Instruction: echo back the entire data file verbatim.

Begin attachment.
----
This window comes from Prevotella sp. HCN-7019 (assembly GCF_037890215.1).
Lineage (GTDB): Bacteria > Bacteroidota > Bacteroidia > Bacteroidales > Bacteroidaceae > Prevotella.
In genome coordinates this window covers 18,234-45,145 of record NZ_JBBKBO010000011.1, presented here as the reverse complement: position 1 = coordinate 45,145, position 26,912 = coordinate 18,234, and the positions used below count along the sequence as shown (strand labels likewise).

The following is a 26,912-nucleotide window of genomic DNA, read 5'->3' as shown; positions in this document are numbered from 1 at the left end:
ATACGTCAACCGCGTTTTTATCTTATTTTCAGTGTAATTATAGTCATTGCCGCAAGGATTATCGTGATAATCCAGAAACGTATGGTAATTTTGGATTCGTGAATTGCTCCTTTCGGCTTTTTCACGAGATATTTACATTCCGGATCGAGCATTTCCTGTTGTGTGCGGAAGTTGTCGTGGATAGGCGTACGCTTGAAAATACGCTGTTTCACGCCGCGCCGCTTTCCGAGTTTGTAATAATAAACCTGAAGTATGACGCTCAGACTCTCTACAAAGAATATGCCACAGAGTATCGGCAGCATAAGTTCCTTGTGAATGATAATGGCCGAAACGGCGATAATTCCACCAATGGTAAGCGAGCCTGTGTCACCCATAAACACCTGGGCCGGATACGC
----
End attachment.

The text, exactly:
This window comes from Prevotella sp. HCN-7019 (assembly GCF_037890215.1).
Lineage (GTDB): Bacteria > Bacteroidota > Bacteroidia > Bacteroidales > Bacteroidaceae > Prevotella.
In genome coordinates this window covers 18,234-45,145 of record NZ_JBBKBO010000011.1, presented here as the reverse complement: position 1 = coordinate 45,145, position 26,912 = coordinate 18,234, and the positions used below count along the sequence as shown (strand labels likewise).

The following is a 26,912-nucleotide window of genomic DNA, read 5'->3' as shown; positions in this document are numbered from 1 at the left end:
ATACGTCAACCGCGTTTTTATCTTATTTTCAGTGTAATTATAGTCATTGCCGCAAGGATTATCGTGATAATCCAGAAACGTATGGTAATTTTGGATTCGTGAATTGCTCCTTTCGGCTTTTTCACGAGATATTTACATTCCGGATCGAGCATTTCCTGTTGTGTGCGGAAGTTGTCGTGGATAGGCGTACGCTTGAAAATACGCTGTTTCACGCCGCGCCGCTTTCCGAGTTTGTAATAATAAACCTGAAGTATGACGCTCAGACTCTCTACAAAGAATATGCCACAGAGTATCGGCAGCATAAGTTCCTTGTGAATGATAATGGCCGAAACGGCGATAATTCCACCAATGGTAAGCGAGCCTGTGTCACCCATAAACACCTGGGCCGGATACGC